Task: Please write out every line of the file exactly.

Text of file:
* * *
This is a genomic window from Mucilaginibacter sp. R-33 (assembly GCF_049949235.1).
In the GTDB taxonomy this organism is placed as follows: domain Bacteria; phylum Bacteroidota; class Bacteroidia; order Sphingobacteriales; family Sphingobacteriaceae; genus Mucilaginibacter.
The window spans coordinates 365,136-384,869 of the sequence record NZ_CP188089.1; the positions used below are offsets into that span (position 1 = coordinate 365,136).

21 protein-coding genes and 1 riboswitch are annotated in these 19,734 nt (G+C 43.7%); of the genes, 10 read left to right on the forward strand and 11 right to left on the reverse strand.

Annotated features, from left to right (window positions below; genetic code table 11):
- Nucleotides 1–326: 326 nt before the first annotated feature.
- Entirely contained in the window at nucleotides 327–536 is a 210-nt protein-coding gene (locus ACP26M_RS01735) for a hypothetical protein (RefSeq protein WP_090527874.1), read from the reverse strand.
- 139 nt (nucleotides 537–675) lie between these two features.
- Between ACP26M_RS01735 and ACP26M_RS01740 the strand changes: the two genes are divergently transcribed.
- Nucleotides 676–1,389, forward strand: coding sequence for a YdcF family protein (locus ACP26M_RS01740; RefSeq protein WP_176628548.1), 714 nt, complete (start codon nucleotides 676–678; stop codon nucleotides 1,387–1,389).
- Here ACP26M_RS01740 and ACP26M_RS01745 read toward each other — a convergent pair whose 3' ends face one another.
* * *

This is a genomic window from Mucilaginibacter sp. R-33 (assembly GCF_049949235.1).
In the GTDB taxonomy this organism is placed as follows: domain Bacteria; phylum Bacteroidota; class Bacteroidia; order Sphingobacteriales; family Sphingobacteriaceae; genus Mucilaginibacter.
The window spans coordinates 365,136-384,869 of the sequence record NZ_CP188089.1; the positions used below are offsets into that span (position 1 = coordinate 365,136).

21 protein-coding genes and 1 riboswitch are annotated in these 19,734 nt (G+C 43.7%); of the genes, 10 read left to right on the forward strand and 11 right to left on the reverse strand.

Annotated features, from left to right (window positions below; genetic code table 11):
- Nucleotides 1–326: 326 nt before the first annotated feature.
- Entirely contained in the window at nucleotides 327–536 is a 210-nt protein-coding gene (locus ACP26M_RS01735) for a hypothetical protein (RefSeq protein WP_090527874.1), read from the reverse strand.
- 139 nt (nucleotides 537–675) lie between these two features.
- Between ACP26M_RS01735 and ACP26M_RS01740 the strand changes: the two genes are divergently transcribed.
- Nucleotides 676–1,389, forward strand: coding sequence for a YdcF family protein (locus ACP26M_RS01740; RefSeq protein WP_176628548.1), 714 nt, complete (start codon nucleotides 676–678; stop codon nucleotides 1,387–1,389).
- Here ACP26M_RS01740 and ACP26M_RS01745 read toward each other — a convergent pair whose 3' ends face one another.